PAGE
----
Mayvin Associate Geoff Roberts describes his experience of working with the complexity of large scale Organisation Design projects.
When I read Sarah Fraser’s blog on Organisation Design, ‘The map must be wrong’, I was reminded of one of my own experiences navigating the complex territory of large scale organisational change. An experience that reinforced one of my mantras for our practice.
The story starts the day I walked into my then boss’s office to announce that I had passed my Masters in Organisation Change. Never one to shy away from the obvious, he first congratulated me and then asked, “So what did you learn then?” How to summarise two years of study and practice into a nutshell or two? At the time, my answer seemed slightly trite:
“Do what you can, where you can, when you can.”
In my experience, too often an enthusiastic young practitioner produces a plan (usually 'of attack' - dreadful metaphor) and some consultant's project manager/director 'drives the plan forward' unconscious or uncaring about the emerging reality; usually with poor results. They have neither the bravery nor the bonus-induced incentive to reflect deeply on the emerging organisational landscape and the people operating within it so they can amend the plan in the interests of a batter outcome. Doing so would surely offer them useful information about how to move forward more productively.
In one major change with which I was involved, the client had commissioned a large consultancy to analyse why a cost-reduction exercise was ‘going wrong’ and to suggest some key interventions to ‘get the programme back on track’. A desk study in the hands of recently graduated MBAs took place and the client was offered and accepted three largely unrelated projects.My team and I, as internal change agents, were to work with these consultants to deliver the projects.
Two started well, but in the very initial stages of the third it became apparent that not only had the lead player in the company not been involved in or consulted about ‘their’ project, but they fundamentally disagreed with it, produced believable data to refute the analysis already undertaken, and announced their own proposals for change that were designed to deliver more than the consultants’ proposals. Whoops!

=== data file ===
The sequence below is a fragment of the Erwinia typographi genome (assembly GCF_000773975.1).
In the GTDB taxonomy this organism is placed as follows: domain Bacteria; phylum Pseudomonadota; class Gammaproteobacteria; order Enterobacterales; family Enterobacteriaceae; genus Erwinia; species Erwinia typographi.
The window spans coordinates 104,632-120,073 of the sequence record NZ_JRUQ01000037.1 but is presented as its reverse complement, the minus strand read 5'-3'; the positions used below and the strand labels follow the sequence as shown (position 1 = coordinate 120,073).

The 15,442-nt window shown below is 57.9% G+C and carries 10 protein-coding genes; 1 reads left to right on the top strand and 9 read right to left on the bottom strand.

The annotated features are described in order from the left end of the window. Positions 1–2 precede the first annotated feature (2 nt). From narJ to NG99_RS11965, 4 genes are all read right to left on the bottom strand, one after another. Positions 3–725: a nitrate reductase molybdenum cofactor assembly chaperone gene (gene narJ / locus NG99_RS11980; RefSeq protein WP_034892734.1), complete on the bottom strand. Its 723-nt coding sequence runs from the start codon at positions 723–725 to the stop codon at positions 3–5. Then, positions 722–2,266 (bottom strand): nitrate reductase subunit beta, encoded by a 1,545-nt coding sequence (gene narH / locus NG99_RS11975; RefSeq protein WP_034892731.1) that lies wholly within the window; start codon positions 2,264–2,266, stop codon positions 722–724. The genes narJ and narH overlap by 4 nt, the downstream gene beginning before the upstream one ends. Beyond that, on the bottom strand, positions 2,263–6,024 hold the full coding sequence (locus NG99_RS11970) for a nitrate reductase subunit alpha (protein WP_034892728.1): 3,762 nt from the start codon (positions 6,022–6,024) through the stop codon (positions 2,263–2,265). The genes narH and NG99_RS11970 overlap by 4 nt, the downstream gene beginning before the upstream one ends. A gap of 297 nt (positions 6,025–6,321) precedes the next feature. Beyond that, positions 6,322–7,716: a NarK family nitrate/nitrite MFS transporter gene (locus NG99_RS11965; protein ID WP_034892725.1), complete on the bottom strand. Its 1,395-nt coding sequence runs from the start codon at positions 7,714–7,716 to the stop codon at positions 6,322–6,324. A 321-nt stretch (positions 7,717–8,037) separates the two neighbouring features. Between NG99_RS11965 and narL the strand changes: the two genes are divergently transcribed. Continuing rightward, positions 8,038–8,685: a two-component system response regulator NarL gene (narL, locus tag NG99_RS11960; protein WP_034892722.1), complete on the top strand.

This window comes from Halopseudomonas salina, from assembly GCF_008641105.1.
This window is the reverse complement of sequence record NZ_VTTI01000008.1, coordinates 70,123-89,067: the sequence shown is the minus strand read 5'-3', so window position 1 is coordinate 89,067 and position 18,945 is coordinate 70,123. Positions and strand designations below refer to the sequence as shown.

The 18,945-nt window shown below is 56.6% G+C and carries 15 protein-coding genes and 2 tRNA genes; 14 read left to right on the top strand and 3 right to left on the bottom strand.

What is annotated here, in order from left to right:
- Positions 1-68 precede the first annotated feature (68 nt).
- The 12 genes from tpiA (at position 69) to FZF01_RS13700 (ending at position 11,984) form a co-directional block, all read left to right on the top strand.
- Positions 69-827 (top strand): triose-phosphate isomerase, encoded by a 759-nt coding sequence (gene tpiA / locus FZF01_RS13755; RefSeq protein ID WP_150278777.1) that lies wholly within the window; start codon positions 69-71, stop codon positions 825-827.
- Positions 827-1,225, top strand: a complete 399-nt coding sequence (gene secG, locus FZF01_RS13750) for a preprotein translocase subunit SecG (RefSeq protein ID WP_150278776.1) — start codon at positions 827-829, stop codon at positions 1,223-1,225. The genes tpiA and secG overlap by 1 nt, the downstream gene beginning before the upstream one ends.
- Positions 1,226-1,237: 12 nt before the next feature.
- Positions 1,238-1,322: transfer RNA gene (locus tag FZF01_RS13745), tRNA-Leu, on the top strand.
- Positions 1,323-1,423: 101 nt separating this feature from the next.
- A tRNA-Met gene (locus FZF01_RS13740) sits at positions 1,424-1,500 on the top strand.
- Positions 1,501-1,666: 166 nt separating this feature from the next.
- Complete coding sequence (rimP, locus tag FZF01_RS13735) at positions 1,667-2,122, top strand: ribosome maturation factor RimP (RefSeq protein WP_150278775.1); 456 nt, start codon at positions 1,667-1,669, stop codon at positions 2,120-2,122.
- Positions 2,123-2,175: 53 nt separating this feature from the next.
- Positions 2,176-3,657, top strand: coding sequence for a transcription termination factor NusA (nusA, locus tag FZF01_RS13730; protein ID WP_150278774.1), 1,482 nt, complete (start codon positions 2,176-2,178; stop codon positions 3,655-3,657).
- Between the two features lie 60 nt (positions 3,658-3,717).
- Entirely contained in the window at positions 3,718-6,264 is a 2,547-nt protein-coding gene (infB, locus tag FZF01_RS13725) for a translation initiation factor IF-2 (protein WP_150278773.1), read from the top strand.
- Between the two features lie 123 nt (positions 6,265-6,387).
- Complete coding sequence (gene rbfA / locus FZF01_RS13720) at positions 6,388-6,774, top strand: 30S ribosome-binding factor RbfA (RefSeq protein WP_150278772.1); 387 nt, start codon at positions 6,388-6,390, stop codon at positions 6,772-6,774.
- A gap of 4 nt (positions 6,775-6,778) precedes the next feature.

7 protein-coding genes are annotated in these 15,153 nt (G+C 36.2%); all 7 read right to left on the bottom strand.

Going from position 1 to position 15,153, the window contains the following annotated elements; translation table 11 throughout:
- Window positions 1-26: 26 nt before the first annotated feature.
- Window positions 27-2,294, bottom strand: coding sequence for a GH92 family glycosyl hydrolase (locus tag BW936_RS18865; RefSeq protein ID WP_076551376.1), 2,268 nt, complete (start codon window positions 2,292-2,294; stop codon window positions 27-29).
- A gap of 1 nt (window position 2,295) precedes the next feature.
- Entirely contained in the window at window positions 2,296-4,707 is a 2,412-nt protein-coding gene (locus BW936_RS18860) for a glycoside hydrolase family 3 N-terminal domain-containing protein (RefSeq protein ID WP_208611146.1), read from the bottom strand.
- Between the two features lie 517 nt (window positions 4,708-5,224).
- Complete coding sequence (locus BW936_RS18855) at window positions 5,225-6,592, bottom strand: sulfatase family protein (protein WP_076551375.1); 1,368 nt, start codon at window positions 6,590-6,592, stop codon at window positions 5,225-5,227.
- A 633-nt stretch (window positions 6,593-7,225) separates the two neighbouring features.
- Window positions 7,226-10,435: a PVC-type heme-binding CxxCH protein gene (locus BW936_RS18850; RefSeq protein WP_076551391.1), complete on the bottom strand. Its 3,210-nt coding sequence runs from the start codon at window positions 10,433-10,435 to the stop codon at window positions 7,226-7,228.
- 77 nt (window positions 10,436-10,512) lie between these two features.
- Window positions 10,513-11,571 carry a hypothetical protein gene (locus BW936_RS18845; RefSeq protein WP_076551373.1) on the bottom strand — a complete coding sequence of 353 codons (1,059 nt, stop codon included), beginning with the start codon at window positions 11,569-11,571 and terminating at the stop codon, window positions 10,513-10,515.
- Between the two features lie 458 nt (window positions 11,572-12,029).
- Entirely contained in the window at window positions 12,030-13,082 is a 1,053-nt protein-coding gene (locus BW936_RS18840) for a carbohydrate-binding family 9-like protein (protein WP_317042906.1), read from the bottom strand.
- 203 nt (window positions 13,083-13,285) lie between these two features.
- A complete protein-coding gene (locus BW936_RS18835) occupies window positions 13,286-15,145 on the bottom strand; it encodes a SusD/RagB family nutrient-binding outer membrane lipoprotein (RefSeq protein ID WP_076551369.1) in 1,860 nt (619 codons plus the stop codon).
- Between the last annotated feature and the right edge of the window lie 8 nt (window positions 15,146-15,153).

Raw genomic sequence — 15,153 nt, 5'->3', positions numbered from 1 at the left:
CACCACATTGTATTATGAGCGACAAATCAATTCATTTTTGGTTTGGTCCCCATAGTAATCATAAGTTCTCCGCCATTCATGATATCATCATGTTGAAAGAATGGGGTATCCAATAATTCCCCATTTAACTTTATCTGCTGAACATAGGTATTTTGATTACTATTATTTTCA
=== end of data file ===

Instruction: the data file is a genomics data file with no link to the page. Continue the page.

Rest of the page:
Despite this the consultants ploughed on as if their jobs depended on it (they didn’t, but their bonuses did) until about a month into the project when I discovered that the manager’s reservations and alternative proposals had not even been presented to the steering group for the project. This is where we internal change agents need the ear and protection of someone very senior – so that we can tell another side of the story in complete confidence, and that is what happened. The externals were called to account for why they had not disclosed the manager’s own proposals nor the apparent weaknesses in their analysis.
The roadmap was flawed and the company (unlike the consultants) had the bravery to temporarily (in the end, permanently) abandon a key workstream because it had become clear that there was neither appetite nor the original case for the suggested change. A brave move, but one which ultimately strengthened the resources available in other areas of change and which also strengthened the workforce’s perception of the steering group.
We took our resources elsewhere, somewhere where there was active support for change. My mantra played out in practice, and has done many times since. The time and place need to be right and the people willing (or genuinely persuadable) if we are to embark on successful OD/change efforts. My glib response turns out not to have been so glib after all:
“Do what you can, where you can, when you can”
Geoff Roberts is a Mayvin Associate and works with people in organisations to catalyse effective change. He has worked as both an internal and external change agent.